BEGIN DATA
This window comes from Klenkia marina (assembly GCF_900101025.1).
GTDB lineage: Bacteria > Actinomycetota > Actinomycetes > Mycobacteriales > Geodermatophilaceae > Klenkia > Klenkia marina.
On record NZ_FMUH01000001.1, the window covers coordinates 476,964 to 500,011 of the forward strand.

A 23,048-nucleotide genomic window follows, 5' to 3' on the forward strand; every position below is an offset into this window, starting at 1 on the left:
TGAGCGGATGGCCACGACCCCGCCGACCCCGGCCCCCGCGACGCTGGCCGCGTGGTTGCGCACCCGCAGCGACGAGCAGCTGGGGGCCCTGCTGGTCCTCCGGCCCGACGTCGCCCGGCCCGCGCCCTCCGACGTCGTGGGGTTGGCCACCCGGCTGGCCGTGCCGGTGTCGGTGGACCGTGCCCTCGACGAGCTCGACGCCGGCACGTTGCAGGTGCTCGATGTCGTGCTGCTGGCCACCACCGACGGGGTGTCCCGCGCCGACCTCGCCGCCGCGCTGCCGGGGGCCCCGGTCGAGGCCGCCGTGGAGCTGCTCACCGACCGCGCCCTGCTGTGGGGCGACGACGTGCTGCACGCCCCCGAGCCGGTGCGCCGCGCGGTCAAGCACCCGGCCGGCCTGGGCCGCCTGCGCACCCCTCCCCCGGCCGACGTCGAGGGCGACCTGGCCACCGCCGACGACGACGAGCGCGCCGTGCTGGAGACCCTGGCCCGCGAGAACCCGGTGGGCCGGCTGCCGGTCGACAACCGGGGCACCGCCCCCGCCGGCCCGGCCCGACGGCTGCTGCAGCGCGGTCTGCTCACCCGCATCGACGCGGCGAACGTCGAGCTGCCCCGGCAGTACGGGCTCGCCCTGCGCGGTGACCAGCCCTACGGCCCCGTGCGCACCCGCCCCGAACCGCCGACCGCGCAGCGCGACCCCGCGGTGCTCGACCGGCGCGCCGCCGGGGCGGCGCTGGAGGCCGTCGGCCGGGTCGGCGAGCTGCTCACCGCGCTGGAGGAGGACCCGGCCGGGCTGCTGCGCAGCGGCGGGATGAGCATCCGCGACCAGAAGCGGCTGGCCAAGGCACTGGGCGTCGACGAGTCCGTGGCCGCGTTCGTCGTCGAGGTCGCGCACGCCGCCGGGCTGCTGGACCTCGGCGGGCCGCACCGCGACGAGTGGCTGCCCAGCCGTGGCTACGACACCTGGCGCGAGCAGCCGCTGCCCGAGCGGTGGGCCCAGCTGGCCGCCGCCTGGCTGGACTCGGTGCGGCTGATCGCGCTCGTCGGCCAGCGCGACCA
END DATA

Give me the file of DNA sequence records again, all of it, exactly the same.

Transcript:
This window comes from Klenkia marina (assembly GCF_900101025.1).
GTDB lineage: Bacteria > Actinomycetota > Actinomycetes > Mycobacteriales > Geodermatophilaceae > Klenkia > Klenkia marina.
On record NZ_FMUH01000001.1, the window covers coordinates 476,964 to 500,011 of the forward strand.

A 23,048-nucleotide genomic window follows, 5' to 3' on the forward strand; every position below is an offset into this window, starting at 1 on the left:
TGAGCGGATGGCCACGACCCCGCCGACCCCGGCCCCCGCGACGCTGGCCGCGTGGTTGCGCACCCGCAGCGACGAGCAGCTGGGGGCCCTGCTGGTCCTCCGGCCCGACGTCGCCCGGCCCGCGCCCTCCGACGTCGTGGGGTTGGCCACCCGGCTGGCCGTGCCGGTGTCGGTGGACCGTGCCCTCGACGAGCTCGACGCCGGCACGTTGCAGGTGCTCGATGTCGTGCTGCTGGCCACCACCGACGGGGTGTCCCGCGCCGACCTCGCCGCCGCGCTGCCGGGGGCCCCGGTCGAGGCCGCCGTGGAGCTGCTCACCGACCGCGCCCTGCTGTGGGGCGACGACGTGCTGCACGCCCCCGAGCCGGTGCGCCGCGCGGTCAAGCACCCGGCCGGCCTGGGCCGCCTGCGCACCCCTCCCCCGGCCGACGTCGAGGGCGACCTGGCCACCGCCGACGACGACGAGCGCGCCGTGCTGGAGACCCTGGCCCGCGAGAACCCGGTGGGCCGGCTGCCGGTCGACAACCGGGGCACCGCCCCCGCCGGCCCGGCCCGACGGCTGCTGCAGCGCGGTCTGCTCACCCGCATCGACGCGGCGAACGTCGAGCTGCCCCGGCAGTACGGGCTCGCCCTGCGCGGTGACCAGCCCTACGGCCCCGTGCGCACCCGCCCCGAACCGCCGACCGCGCAGCGCGACCCCGCGGTGCTCGACCGGCGCGCCGCCGGGGCGGCGCTGGAGGCCGTCGGCCGGGTCGGCGAGCTGCTCACCGCGCTGGAGGAGGACCCGGCCGGGCTGCTGCGCAGCGGCGGGATGAGCATCCGCGACCAGAAGCGGCTGGCCAAGGCACTGGGCGTCGACGAGTCCGTGGCCGCGTTCGTCGTCGAGGTCGCGCACGCCGCCGGGCTGCTGGACCTCGGCGGGCCGCACCGCGACGAGTGGCTGCCCAGCCGTGGCTACGACACCTGGCGCGAGCAGCCGCTGCCCGAGCGGTGGGCCCAGCTGGCCGCCGCCTGGCTGGACTCGGTGCGGCTGATCGCGCTCGTCGGCCAGCGCGACCA